Although, there were no significant difference between the three groups according to sex, co-morbidity, and time from onset to surgery. There is a remarkable high proportion of severe complications (Clavien-Dindo 3 or 4) (n = 15, 26 %) in the acute resection group, including a 12 % mortality rate compared to 0 % in the planned resection group; these results are comparable with other reports in the literature [18, 19]. The reason for this might be a coincidence, but taking into account the stage of cancer in this group and that the surgery was performed in the late 90s, when post-operative care was not as advanced as today, might explain this finding.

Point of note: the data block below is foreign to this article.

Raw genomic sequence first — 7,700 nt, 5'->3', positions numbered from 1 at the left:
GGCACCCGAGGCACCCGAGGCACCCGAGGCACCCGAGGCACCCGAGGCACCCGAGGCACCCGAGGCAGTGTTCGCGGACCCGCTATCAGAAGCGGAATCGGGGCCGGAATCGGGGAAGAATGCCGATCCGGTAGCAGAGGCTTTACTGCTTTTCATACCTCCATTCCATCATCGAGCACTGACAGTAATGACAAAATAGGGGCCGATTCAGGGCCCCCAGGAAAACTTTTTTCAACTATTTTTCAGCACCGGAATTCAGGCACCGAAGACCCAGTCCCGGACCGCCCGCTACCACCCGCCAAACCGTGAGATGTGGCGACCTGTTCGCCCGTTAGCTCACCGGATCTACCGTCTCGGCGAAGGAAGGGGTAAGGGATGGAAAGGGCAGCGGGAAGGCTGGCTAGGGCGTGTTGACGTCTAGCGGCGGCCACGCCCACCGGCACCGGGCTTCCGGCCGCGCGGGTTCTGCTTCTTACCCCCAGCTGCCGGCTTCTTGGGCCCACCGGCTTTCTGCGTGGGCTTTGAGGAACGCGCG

The rate of post-operative adjuvant therapy differed between the acute resection and the stoma group (p = 0.024), and overall, a trend was noted to give adjuvant treatment in the planned resection groups compared with the acute resection group (20–43 vs. 14 %). Surgery in the stoma and SEMS group was mainly performed during 2003–2012, and multi-disciplinary team conferences (MDT) were introduced in our hospital during this time period. During the late 90s, when most of the emergency resections were made, these patients were not frequently discussed at MDT conferences (Fig. 2). As the MDT conferences are a quality measure, most likely more patients in the resection group could have become candidates for adjuvant chemotherapy treatment . Another reason might be the high complication rate among patients having an acute resection that is a contraindication to adjuvant chemotherapy treatment.